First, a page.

What country is this? Cuba? Venezuela? In fact, it is England in the 1200s, when the English Parliament was born. These tax policies were critical to how Parliament emerged. The principle “no taxation without representation” is entrenched in our political consciousness. But it is misleading: heavy taxation, particularly of the rich, actually preceded representation and made it possible.
“Taxing the rich” has emerged as a controversial proposal on how to deal with the historic rise in inequality of the last few decades. Thomas Piketty recently recommended taxing the top 1 percent globally to redistribute wealth, reduce inequality and provide a generous social safety net. The policy has been attacked on both the left and the right as unfeasible, unpredictable in its effects, even unconstitutional, and in any case inadequate to address the needs of a welfare state, although other research powerfully contradicts them.
The historical record, however, suggests that taxing the wealthiest does have an important, but different, consequence: making the wealthy vested in the common good. In fact, taxing the wealthy was crucial for the emergence of representative government itself.
Based on an original database of about 600 members of the English nobility between 1200 and 1350, my research shows the remarkable scale of the obligations, both fiscal and military, that the wealthiest in England owed to their crown. Unlike their French or Spanish counterparts, who were typically exempted from fiscal duties, the English nobility bore a heavy burden on both fronts. Almost all were obliged to perform military service and more than 30 percent had their estates confiscated over unfulfilled obligations to the crown, whether temporarily or permanently. Between 20 and 40 percent were in debt to the crown, usually for overdue taxes.
The high fiscal burden remains obscured because some of the most famous nobles, the topmost level of society, paid little in taxes. Probably the richest noble of the 1290s,the Earl of Cornwall, had an annual income amounting to 3,000 or 4,000 pounds, yet he contributed only about £10 in taxes.
What this misses, however, is that the earl had lent over £18,000 to the crown throughout his life, which could have been about 20 percent of his lifetime income — a remarkable amount when the highest tax rate at the time was 10 percent. Such loans were advanced by many of the earls and top nobles. Furthermore, the Earl of Cornwall was never reimbursed; in fact, when he died childless, virtually his entire estate was forfeited to the crown.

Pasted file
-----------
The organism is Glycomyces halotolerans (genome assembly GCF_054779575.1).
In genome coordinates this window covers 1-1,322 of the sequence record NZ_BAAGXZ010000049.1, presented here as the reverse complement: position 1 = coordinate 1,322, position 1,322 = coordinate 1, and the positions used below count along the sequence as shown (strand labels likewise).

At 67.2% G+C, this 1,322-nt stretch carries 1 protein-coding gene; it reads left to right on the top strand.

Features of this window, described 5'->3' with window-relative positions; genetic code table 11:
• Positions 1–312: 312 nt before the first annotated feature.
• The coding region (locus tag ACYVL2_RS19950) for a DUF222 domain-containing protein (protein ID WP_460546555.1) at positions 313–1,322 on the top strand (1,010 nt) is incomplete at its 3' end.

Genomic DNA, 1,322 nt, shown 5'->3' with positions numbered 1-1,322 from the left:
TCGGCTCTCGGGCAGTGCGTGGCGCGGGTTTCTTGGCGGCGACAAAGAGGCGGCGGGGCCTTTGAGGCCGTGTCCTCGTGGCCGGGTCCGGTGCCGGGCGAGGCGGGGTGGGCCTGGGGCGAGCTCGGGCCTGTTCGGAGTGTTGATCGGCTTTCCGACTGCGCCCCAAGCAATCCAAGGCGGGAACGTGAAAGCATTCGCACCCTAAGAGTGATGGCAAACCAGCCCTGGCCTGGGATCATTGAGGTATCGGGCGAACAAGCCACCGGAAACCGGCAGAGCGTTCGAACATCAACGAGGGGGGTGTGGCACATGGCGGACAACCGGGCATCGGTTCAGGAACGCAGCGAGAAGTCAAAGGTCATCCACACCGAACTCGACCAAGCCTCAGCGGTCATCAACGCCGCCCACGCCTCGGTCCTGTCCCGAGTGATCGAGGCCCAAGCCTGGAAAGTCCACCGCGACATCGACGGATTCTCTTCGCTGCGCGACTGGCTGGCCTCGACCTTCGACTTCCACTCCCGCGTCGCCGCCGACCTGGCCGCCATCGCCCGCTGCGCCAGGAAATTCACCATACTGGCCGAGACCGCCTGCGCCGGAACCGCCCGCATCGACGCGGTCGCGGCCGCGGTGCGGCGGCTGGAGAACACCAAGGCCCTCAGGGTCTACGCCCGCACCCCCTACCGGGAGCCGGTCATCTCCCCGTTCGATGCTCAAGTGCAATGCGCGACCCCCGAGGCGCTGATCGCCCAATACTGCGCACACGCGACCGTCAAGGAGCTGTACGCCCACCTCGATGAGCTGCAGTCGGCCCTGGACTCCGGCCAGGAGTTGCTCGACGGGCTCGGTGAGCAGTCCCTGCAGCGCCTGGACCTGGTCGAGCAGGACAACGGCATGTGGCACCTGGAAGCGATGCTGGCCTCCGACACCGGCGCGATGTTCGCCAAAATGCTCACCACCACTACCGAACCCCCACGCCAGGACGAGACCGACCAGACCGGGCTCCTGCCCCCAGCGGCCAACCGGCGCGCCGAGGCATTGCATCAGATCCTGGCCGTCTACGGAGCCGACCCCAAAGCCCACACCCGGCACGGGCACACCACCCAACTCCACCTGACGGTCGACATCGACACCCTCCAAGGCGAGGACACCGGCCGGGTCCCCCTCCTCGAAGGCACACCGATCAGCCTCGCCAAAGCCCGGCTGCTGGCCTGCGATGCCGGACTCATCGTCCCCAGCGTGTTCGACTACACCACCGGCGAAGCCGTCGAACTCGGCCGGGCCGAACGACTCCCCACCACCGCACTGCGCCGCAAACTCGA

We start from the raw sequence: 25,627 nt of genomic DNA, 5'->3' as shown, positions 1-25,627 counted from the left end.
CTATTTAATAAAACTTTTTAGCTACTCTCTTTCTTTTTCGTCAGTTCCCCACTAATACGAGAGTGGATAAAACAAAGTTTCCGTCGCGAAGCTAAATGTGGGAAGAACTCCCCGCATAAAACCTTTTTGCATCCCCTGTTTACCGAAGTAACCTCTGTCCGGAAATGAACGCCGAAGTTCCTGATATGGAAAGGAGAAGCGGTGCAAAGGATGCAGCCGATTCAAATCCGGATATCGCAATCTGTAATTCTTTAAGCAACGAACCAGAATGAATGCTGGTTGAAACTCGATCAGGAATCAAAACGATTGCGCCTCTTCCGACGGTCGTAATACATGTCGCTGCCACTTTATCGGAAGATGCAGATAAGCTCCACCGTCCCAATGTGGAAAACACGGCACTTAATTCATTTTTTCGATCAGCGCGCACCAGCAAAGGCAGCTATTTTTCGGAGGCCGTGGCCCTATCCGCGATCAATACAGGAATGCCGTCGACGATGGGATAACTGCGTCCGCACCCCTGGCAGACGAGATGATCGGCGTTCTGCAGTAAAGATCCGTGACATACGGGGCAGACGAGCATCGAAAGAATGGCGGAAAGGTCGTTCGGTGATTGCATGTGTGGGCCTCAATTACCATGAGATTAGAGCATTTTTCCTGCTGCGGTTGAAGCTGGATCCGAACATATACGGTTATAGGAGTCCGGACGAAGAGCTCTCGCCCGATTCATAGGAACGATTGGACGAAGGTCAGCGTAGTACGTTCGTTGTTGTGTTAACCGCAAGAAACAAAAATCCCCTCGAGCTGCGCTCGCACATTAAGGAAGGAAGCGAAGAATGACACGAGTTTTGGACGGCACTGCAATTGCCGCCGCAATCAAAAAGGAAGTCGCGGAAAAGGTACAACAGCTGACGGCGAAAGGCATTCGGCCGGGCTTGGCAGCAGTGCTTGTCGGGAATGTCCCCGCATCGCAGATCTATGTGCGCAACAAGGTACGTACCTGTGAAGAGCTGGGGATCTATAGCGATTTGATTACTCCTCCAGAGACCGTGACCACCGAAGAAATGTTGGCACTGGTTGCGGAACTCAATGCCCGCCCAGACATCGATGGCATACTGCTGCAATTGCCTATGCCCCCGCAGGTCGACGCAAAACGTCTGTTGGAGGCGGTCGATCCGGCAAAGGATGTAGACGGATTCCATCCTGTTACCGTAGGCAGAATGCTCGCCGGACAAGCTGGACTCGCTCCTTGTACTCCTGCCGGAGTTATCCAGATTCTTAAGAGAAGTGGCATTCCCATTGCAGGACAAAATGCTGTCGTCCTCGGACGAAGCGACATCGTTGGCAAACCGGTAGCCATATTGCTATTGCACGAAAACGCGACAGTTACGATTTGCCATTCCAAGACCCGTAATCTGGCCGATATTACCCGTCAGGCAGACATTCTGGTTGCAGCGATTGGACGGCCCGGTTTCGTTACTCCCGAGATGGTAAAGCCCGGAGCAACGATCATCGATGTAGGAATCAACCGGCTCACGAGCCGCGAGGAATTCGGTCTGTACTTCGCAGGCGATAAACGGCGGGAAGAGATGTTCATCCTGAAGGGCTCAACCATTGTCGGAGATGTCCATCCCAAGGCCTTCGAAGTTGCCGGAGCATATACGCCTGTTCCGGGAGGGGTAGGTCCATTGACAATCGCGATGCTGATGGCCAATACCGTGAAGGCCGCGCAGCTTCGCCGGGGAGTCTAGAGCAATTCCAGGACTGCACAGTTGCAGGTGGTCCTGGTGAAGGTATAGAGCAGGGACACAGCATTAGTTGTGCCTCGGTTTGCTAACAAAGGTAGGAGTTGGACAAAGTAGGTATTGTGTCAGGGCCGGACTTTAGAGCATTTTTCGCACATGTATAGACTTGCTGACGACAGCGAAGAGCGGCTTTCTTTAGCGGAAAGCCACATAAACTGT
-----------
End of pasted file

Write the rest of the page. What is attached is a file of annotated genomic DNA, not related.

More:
It is unsurprising, therefore, that at least 75 percent of the nobility attended parliament. Two separate forces pushed them. First, because the government was forcing nobles to loan it money, these nobles supported the government’s ability to raise taxes from other sectors of society, so that the government could pay the nobles back. Loans are serviced by taxes, and one of the biggest obstacles to taxation is that local elites will resist it; but once these people are vested in the government and in its ability to tax, they enable that capacity to grow—or at least their resistance weakens.
A similar dynamic helps explain the emergence of democracy in the city-states of Europe. The political scientist David Stasavage has described how merchants were heavily vested in the public debt of various city-states, as well as early modern England, and this secured their presence in the representative assemblies that granted taxation. This was an ancient practice after all: Plutarch recounted how Eumenes, a Macedonian general, accepted loans from his rivals, thus vesting them in his survival and co-opting them.
The second force pushing the rich to hold the government accountable is that when they are forced to pay high taxes, they feel compelled to monitor the government’s actions and check how their money is spent. Where the rich are not vested in public affairs through high contributions, they are less likely to use their bargaining powers to bring change.
This ancient history has modern implications. For example, the bargaining powers of, say, the members of The Giving Pledge are incomparably higher than those of disparate citizen interest groups. Policy outcomes will be very different when the richest of the rich are forced to contribute to the public welfare, as the democratic process has defined it, rather than simply donating where they wish, as lobbies or charities do today.
Or consider the government’s struggle to raise money in a country like Greece: in such cases, the government is too weak to force those who have most to actually pay taxes, while these citizens remain indifferent to the public good. Those who do pay taxes are typically too weak to effect change. The result is a stalemate wherein the government cannot tax those who are not only most able to pay but also most able to demand change and accountability.
The point of this history for today is not that modern governments should force the wealthy to loan them money or confiscate their property if they fail to meet their obligations (although it might not be a bad idea to require wealthy citizens to serve in the military).
But it does suggest that “taxing the rich” can actually help democracy. When the government is strong enough to impose a substantial obligation on the richest people, they are inclined to lobby the government to ensure those funds are efficiently spent. This is quite different than the pattern that mostly occurs today, where the wealthy lobby the government for tax breaks or private interests—and the state is too weak or too unwilling to resist. “Taxing the rich something more than in proportion” to their wealth is what Adam Smith himself still praised about the English system of taxation many centuries after its Parliament was born.
Deborah Boucoyannis is an Assistant Professor of Politics the University of Virginia and a member of the Scholars Strategy Network.